Beren boldly brandishes the Silmaril in his hand, thinking it will scare off the great wolf. And boy does he underestimate the Red Maw, the goddamned Jaws of Thirst, whose devouring spirit sees living flesh as a meal, to say nothing of an out-thrust mortal hand. And the blazing and hallowed Silmaril? No, that’s not exactly a harmless little light, but an impulse is an impulse.

I mean, What Would Ungoliant Do?

“Carcharoth” by Justin Gerard

Carcharoth bites Beren’s hand clean off at the wrist and swallows it, Silmaril and all—then immediately regrets it, but it’s too late for them both. The great wolf runs off in agony, burning from the inside out, while Beren swoons, bleeding and poisoned by the evil of Carcharoth’s fangs. But Lúthien is the best fiancée you can imagine; she places her lips to the dismembered arm and sucks out what poison she can. (Boy, has this date taken some weird turns!)

From this point on, Carcharoth is a capital “W” sort of Wolf. Saturated with the doom that surrounds the gem inside him, it seems to augment his ferocity:

Of all the terrors that came ever into Beleriand ere Angband’s fall the madness of Carcharoth was the most dreadful; for the power of the Silmaril was hidden with him.

Tolkien’s not joking around with that kind of talk! Balrogs have issued forth from Angband. Glaurung, the father of dragons, has come forth twice already and will do so again (and do some really terrible things when he does). And yet none of these are counted as dreadful as Carcharoth’s episode of wigging out. So off he goes, rampaging in agony, killing everything in his path.

“Beren and Luthien flee Angband” by Pete Amachree

Beren is useless, nearly dead due to blood loss and Morgoth-infused werewolf poison, while Lúthien is severely taxed. Just when all of Angband’s hosts would be upon them, in swoop the Eagles! Manwë’s special ops! So is this an unlooked-for, Eagle-based eucatastrophe? Maybe, but not necessarily. We’re told that after parting company with his two favorite bipeds, Huan got the word out among animals of the region to watch for them. And you know Thorondor, the King of the Eagles, was going to be among the first to hear it. He might have already been on the lookout for these two kids. Not to mention the fact that the vegan Beren has been a “friend to birds and beasts” ever since roughing it solo in the wilds of old Dorthonion.

Fire and smoke and a great riot of thunder rolls out of Thangorodrim even as Thorondor and his Eagles fly them out of there. Morgoth is pissed. He’s been tricked and robbed by Melian’s little brat—Melian, who was there with him when he’d been trying to screw up the Music of the Ainur so long ago—and that goddamned, flea-bitten mortal Man! Boy oh boy, is he going to pay more attention to Men now.

Meanwhile, Lúthien gets the best views from the back of her Eagle—say, isn’t that the Hidden City of Gondolin down there?—but she takes no time to enjoy them. Beren is dying; this is no mere flesh wound.

“Deliverance from Angband” by Donato Giancola

When Thorondor drops them off at the border of Doriath, she puts all her skill to healing him, if she can. Huan arrives and helps her a second time in mending this mortal Man who sure does a bang-up job of getting banged up.

Beren lingers on the edge of death for a while (it’s kind of his thing now). Finally, he awakes, mended enough to recover (minus one hand) and the lovers enjoy a second peaceful interlude. The quest, this time, is only kinda sorta completed. It’s just that the Silmaril Beren had acquired is now roaming the countryside in the belly of a very large and very dangerous wolf. One so terrible that it destroys everyone and everything in its path, even Morgoth’s other minions.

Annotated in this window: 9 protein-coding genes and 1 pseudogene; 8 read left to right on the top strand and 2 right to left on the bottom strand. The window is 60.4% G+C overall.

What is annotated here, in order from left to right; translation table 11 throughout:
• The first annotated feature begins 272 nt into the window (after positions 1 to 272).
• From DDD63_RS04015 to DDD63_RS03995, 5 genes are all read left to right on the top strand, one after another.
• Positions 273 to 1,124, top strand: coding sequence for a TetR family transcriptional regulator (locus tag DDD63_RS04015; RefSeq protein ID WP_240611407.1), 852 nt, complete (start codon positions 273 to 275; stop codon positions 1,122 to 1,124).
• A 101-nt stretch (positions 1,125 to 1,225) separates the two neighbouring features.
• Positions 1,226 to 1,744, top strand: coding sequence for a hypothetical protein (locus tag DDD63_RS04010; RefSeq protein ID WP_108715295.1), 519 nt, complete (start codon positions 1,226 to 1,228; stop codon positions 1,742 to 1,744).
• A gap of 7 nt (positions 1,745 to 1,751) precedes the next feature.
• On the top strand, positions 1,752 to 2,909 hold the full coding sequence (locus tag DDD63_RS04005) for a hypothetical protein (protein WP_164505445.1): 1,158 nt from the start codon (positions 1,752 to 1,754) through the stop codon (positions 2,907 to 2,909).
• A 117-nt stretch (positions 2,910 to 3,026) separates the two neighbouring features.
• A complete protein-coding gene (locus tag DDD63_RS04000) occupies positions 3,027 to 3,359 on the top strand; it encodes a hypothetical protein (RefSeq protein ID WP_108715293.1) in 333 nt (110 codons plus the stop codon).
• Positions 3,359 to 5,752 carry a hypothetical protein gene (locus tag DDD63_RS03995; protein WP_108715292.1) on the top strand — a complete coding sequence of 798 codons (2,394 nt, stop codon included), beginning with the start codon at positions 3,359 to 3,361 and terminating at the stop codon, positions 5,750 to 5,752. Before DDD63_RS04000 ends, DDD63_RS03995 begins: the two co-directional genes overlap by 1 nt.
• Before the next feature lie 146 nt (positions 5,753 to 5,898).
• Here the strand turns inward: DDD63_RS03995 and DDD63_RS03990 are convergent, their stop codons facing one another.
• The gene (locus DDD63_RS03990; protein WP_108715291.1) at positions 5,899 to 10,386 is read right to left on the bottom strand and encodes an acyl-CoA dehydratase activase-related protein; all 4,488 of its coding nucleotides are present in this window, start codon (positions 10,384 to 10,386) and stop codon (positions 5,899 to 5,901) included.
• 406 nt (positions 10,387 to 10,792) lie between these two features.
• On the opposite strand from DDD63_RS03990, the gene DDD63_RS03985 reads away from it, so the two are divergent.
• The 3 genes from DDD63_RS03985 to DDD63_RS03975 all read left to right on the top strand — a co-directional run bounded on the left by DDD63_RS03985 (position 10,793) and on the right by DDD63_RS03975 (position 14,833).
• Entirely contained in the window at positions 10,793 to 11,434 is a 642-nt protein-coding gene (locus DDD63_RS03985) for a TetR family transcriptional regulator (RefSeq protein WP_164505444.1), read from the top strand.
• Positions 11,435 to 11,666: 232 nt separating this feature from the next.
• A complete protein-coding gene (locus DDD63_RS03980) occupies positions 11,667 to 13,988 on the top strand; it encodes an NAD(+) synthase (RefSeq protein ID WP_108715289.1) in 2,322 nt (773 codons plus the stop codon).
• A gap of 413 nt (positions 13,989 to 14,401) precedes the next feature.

At this point, Tolkien seizes another opportunity to hand out another nickname, and Beren gets called, Erchamion, the One-Handed. At this point, Lúthien again is content. She’s already signed up for the doom of Men by loving Beren and choosing to be with him, and is willing to leave her family and her people behind indefinitely. But Beren is an honorable Man and won’t have that. To whatever end, he chooses to square up with Thingol, return the Elf-king’s daughter to him, and deal with the consequences.

In the meantime, Thingol has been dealing with the consequences of his own choices: the things Melian warned him about. And when he finally turns to her for further counsel, she has nothing to say. It’s all been said, and now he just has to wait. Messengers had come to him from Celegorm—yeah, that jerk still isn’t through—bearing lies mixed with truths. Beren’s dead. Finrod’s dead. Oh, and he and Lúthien are getting hitched out in Nargothrond. Didn’t he get the invitation? Now Thingol’s truly distressed. At least that mortal boy accepted a quest to win Lúthien’s hand in marriage; now a son of Fëanor is just going to take it? Nuh-uh. So, should Thingol now wage war against Nargothrond? Step one is to find out if Celegorm is lying, so he sends messengers out to seek out the less disreputable sons of Fëanor for help in finding Lúthien.

But Carcharoth, who’s been on his mad rampage in the north, comes raging right through the Girdle of Melian. Bound up in the doom that itself clings to the Silmaril in his belly, even the queen’s power could not keep him out. Thingol’s messengers are all slain when they run into the Wolf, except one: Mablung, who is later called the Heavy-handed (for reasons we’ll get to soon), a Sindar captain. He returns to Thingol to warn about the dreadful beast tearing up northern Beleriand.

At which point the two threads of the story weave back together, for Beren and Lúthien then return, to great fanfare among the people. Thingol and Melian are happy to see their daughter safe and sound and nowhere near that Celegorm creep, and I have to imagine Lúthien at some point asks him if he really thought a treehouse was going to contain her. But the Elf-king regards her no-good boyfriend warily. Beren then pulls a good one on this ancient king; Carcharoth has taken his right hand, but not his sense of humor.